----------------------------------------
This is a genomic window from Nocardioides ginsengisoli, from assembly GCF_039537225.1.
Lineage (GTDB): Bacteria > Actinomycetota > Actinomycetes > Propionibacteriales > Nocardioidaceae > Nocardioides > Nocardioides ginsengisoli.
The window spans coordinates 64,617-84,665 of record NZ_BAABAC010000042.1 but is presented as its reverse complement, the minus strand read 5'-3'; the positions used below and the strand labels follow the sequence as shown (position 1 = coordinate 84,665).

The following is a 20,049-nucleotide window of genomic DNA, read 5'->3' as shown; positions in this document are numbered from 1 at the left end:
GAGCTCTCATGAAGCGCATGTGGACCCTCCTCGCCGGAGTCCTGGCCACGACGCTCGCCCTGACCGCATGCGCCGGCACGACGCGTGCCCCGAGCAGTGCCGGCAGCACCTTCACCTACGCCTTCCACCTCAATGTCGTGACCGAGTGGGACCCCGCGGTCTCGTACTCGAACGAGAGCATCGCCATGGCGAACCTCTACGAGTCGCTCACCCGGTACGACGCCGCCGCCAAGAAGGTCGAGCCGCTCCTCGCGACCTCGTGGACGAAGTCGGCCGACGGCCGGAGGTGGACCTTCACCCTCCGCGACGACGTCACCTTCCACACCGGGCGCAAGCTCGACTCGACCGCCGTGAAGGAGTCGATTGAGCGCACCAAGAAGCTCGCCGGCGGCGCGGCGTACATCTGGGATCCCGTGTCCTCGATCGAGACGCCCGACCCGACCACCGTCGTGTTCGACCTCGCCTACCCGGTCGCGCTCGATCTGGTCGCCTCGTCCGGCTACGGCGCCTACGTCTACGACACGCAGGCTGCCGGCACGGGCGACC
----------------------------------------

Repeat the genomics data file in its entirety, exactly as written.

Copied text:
This is a genomic window from Nocardioides ginsengisoli, from assembly GCF_039537225.1.
Lineage (GTDB): Bacteria > Actinomycetota > Actinomycetes > Propionibacteriales > Nocardioidaceae > Nocardioides > Nocardioides ginsengisoli.
The window spans coordinates 64,617-84,665 of record NZ_BAABAC010000042.1 but is presented as its reverse complement, the minus strand read 5'-3'; the positions used below and the strand labels follow the sequence as shown (position 1 = coordinate 84,665).

The following is a 20,049-nucleotide window of genomic DNA, read 5'->3' as shown; positions in this document are numbered from 1 at the left end:
GAGCTCTCATGAAGCGCATGTGGACCCTCCTCGCCGGAGTCCTGGCCACGACGCTCGCCCTGACCGCATGCGCCGGCACGACGCGTGCCCCGAGCAGTGCCGGCAGCACCTTCACCTACGCCTTCCACCTCAATGTCGTGACCGAGTGGGACCCCGCGGTCTCGTACTCGAACGAGAGCATCGCCATGGCGAACCTCTACGAGTCGCTCACCCGGTACGACGCCGCCGCCAAGAAGGTCGAGCCGCTCCTCGCGACCTCGTGGACGAAGTCGGCCGACGGCCGGAGGTGGACCTTCACCCTCCGCGACGACGTCACCTTCCACACCGGGCGCAAGCTCGACTCGACCGCCGTGAAGGAGTCGATTGAGCGCACCAAGAAGCTCGCCGGCGGCGCGGCGTACATCTGGGATCCCGTGTCCTCGATCGAGACGCCCGACCCGACCACCGTCGTGTTCGACCTCGCCTACCCGGTCGCGCTCGATCTGGTCGCCTCGTCCGGCTACGGCGCCTACGTCTACGACACGCAGGCTGCCGGCACGGGCGACC